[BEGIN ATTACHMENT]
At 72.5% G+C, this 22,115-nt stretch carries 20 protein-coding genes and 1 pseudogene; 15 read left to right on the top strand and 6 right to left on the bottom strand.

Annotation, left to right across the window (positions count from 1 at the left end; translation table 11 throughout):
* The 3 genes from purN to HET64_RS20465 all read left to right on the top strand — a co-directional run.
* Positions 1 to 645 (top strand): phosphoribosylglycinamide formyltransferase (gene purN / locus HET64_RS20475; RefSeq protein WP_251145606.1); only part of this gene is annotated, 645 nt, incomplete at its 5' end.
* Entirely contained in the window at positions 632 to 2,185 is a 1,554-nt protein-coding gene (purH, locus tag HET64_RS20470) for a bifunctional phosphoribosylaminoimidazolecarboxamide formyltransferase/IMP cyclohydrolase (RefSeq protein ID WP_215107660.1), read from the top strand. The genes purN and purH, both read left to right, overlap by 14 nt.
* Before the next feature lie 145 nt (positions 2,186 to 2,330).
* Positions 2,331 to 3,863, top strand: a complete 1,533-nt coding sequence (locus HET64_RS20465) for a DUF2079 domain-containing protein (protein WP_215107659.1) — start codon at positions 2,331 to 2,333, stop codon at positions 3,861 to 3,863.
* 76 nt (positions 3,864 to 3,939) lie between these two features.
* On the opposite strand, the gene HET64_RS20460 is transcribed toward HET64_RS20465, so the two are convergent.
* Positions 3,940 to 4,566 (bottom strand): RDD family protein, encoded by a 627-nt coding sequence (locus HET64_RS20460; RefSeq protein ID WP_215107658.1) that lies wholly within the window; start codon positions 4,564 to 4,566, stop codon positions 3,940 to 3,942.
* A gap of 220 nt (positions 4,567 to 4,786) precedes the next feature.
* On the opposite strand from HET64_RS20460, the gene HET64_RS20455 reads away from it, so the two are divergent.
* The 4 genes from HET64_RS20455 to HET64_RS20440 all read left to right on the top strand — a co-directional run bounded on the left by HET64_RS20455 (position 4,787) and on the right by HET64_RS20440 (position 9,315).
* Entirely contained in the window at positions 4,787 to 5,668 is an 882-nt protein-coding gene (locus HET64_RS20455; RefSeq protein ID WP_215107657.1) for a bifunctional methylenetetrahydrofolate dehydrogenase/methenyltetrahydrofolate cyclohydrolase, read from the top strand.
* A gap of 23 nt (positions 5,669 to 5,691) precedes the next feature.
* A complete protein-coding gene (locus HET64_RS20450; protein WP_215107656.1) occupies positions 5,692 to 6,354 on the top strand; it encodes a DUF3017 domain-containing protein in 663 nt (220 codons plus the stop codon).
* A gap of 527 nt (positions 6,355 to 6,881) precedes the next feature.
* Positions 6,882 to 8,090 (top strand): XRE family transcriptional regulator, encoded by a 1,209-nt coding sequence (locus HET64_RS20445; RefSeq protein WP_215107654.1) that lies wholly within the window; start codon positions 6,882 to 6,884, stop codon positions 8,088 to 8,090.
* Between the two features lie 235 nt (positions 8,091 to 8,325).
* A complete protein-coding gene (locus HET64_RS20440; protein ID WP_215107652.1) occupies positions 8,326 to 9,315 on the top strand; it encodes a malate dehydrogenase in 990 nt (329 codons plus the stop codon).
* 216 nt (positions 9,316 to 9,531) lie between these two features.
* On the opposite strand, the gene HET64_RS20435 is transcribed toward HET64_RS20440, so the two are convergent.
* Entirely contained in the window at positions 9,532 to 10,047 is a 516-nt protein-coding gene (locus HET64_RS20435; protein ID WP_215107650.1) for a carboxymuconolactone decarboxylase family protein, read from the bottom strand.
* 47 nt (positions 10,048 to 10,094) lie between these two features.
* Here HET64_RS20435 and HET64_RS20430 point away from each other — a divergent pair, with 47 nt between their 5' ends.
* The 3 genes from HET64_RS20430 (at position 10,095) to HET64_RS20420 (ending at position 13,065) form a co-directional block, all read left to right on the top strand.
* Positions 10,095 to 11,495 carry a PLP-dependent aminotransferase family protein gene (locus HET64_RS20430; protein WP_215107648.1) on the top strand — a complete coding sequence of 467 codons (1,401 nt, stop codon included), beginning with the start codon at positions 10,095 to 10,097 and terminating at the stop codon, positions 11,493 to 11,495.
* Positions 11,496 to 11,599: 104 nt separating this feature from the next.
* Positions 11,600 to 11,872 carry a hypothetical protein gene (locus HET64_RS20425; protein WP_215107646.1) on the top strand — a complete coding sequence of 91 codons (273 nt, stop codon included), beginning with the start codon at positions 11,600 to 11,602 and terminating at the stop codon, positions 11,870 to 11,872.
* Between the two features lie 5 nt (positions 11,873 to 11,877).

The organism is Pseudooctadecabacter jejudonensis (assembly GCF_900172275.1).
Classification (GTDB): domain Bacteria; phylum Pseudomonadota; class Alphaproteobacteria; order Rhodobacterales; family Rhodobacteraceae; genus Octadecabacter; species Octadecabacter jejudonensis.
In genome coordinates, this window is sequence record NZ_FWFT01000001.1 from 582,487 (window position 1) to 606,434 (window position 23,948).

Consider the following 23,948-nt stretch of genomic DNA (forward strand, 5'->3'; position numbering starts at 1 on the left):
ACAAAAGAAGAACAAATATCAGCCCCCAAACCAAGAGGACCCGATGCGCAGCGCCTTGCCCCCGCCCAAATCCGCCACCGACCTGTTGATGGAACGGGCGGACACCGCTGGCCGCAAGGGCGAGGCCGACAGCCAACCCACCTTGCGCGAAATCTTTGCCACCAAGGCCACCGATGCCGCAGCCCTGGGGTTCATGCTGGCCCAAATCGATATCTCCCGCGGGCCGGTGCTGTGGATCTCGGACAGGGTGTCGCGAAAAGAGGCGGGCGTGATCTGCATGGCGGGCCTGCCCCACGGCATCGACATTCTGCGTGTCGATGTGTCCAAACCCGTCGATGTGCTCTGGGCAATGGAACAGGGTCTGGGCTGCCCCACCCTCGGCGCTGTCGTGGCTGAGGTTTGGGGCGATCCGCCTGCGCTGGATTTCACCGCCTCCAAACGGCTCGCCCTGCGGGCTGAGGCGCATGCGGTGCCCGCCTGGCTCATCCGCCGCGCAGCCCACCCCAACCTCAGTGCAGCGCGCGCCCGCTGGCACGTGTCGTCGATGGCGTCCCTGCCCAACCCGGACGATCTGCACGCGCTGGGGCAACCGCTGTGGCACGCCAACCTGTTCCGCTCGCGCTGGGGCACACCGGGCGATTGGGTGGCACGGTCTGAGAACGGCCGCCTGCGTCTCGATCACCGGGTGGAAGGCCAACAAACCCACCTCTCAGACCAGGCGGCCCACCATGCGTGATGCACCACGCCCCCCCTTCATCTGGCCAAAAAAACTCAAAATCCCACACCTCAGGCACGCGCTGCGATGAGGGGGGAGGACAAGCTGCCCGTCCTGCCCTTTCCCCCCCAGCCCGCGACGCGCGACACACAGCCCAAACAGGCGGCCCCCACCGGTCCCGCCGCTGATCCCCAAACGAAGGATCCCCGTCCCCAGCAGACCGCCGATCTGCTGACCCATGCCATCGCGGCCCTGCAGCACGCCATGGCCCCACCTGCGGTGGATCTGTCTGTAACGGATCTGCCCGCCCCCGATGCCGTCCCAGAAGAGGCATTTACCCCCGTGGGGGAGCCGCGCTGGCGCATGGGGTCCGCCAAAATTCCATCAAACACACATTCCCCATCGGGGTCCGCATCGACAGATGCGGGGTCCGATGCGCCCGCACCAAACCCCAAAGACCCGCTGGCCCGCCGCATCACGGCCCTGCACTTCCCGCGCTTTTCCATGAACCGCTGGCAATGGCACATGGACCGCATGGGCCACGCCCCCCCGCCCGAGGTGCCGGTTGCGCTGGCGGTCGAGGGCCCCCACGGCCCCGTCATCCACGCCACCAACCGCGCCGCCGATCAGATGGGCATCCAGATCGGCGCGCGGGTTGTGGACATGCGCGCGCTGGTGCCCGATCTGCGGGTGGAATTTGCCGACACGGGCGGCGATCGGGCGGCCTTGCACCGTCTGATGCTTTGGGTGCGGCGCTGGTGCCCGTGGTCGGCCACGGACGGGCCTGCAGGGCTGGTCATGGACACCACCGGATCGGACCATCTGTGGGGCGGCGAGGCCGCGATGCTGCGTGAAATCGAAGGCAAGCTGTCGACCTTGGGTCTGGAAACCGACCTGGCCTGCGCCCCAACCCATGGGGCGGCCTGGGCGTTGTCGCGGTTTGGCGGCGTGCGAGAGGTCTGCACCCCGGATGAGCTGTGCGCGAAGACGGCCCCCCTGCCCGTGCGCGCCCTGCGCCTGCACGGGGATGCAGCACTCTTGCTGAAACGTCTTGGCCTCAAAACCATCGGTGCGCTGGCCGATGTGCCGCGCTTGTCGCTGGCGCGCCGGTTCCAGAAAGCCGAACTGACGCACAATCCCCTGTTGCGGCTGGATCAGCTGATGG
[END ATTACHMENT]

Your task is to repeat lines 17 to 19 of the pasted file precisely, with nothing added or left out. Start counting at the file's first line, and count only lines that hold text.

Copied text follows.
* A gap of 527 nt (positions 6,355 to 6,881) precedes the next feature.
* Positions 6,882 to 8,090 (top strand): XRE family transcriptional regulator, encoded by a 1,209-nt coding sequence (locus HET64_RS20445; RefSeq protein WP_215107654.1) that lies wholly within the window; start codon positions 6,882 to 6,884, stop codon positions 8,088 to 8,090.
* Between the two features lie 235 nt (positions 8,091 to 8,325).